"Three technology trends—media fragmentation, addressability and interactivity—are converging on the world of marketing and advertising. In a new era of Left Brain Marketing, analytical strategies grounded in deep audience knowledge will rise to predominance. Creative will remain essential but will play a smaller, more sophisticated role. The looming transformation of TV into an addressable medium marks the inflection point in the shift," he wrote five years ago.
Now Schmitt, executive vice president of Naperville, Ill.-based marketing services provider Allant Group, can say, "I told you so." But he's more gracious than that.
"I think, broadly, data is more influential in marketing now than ever before," he says. "What previously were mass media, analog media, are now becoming digital. And when they become digital, they become addressable and targetable. And in many cases, they become interactive. And those types of qualities are what lend themselves best [to generating] a lot of data, and they benefit from the intelligent use of data. So the hygiene and the quality of the data is still important. But I think even more … more important than that now is just the continued integration of new sources of data. And then the application of that combined database to drive intelligent communications through these new channels."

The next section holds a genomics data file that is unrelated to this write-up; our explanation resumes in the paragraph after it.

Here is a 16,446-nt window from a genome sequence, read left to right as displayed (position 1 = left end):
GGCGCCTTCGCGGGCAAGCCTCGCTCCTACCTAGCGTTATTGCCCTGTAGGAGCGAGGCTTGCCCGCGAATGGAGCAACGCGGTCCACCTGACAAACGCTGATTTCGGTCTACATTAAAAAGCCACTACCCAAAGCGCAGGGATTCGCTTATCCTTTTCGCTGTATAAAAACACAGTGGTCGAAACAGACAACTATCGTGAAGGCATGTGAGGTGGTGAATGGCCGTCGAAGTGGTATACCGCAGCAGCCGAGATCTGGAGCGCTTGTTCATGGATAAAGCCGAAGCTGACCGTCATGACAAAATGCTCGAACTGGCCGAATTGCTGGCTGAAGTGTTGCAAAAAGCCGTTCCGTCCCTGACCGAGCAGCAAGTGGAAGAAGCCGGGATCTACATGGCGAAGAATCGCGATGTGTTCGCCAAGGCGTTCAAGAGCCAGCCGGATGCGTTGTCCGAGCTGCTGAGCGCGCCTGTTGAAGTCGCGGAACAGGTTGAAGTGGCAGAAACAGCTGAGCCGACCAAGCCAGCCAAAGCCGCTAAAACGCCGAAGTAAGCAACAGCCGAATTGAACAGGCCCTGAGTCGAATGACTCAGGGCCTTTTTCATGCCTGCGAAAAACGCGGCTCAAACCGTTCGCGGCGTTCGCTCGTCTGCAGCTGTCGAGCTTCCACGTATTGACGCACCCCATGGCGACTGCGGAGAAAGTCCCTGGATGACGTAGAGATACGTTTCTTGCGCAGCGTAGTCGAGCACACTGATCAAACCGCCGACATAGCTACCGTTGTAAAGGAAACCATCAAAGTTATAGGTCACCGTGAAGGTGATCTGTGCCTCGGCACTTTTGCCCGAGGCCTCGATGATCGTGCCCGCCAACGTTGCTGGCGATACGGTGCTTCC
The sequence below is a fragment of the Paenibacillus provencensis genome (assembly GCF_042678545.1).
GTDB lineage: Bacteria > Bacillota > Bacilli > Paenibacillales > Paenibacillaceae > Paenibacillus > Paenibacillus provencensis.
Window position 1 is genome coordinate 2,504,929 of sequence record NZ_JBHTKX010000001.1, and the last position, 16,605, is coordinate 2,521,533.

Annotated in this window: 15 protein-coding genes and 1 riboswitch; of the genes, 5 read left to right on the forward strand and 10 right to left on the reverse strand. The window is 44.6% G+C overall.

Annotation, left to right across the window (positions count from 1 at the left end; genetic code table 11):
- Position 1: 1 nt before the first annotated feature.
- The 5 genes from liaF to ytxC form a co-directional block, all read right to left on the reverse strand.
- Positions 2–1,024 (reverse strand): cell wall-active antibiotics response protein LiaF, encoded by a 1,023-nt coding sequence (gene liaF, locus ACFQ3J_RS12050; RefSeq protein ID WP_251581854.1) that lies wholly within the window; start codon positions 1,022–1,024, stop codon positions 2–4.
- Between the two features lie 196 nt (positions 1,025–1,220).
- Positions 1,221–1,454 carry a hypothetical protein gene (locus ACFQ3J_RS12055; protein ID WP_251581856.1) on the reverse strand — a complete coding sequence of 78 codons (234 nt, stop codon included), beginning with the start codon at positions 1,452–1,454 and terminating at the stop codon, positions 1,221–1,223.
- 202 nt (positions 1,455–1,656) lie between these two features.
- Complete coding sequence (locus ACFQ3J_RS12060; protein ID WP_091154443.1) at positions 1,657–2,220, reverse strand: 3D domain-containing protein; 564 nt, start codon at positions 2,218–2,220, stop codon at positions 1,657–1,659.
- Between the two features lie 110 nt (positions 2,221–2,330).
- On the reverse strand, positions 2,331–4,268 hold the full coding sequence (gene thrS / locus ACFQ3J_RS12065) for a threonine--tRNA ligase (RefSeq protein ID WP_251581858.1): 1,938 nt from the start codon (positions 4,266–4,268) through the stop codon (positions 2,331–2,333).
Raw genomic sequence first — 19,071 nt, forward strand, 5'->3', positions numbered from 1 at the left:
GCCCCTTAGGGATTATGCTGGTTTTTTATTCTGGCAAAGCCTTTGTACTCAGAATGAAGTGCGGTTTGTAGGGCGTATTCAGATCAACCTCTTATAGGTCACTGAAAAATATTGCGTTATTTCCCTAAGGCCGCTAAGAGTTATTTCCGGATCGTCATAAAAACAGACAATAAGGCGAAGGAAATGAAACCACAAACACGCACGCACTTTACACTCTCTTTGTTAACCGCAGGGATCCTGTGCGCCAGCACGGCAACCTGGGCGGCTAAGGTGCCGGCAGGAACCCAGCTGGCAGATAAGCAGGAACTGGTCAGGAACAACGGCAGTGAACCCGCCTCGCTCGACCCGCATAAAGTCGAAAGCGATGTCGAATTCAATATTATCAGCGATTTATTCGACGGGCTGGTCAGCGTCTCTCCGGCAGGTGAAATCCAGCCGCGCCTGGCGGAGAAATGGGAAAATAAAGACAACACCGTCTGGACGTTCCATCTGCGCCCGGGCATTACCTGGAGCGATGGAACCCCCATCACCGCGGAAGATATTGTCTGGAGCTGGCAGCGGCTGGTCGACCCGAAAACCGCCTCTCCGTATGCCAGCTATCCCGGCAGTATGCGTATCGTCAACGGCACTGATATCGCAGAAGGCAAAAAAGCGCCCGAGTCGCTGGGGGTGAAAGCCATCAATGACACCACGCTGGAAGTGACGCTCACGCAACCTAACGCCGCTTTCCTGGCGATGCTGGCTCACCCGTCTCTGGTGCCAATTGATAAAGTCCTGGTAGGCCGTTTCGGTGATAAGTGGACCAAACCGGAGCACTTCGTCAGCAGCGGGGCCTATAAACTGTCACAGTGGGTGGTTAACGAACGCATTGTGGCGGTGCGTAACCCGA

Cable providers, for instance, now can target commercials to the household level. Soon, consumers will buy products and services through interactive commercials, he adds.
Big Idea: Creative Needs More Big Ideas
What if companies pictured each customer standing in the middle of Times Square, surrounded by flashing lights and advertisements, bombarded by shouts from street vendors and buskers, watching traffic and readying to cross the street, all while trying to make a cell call? While this might be an average moment in the life of a New Yorker, that type of sensory overload is actually very real for many other consumers, too.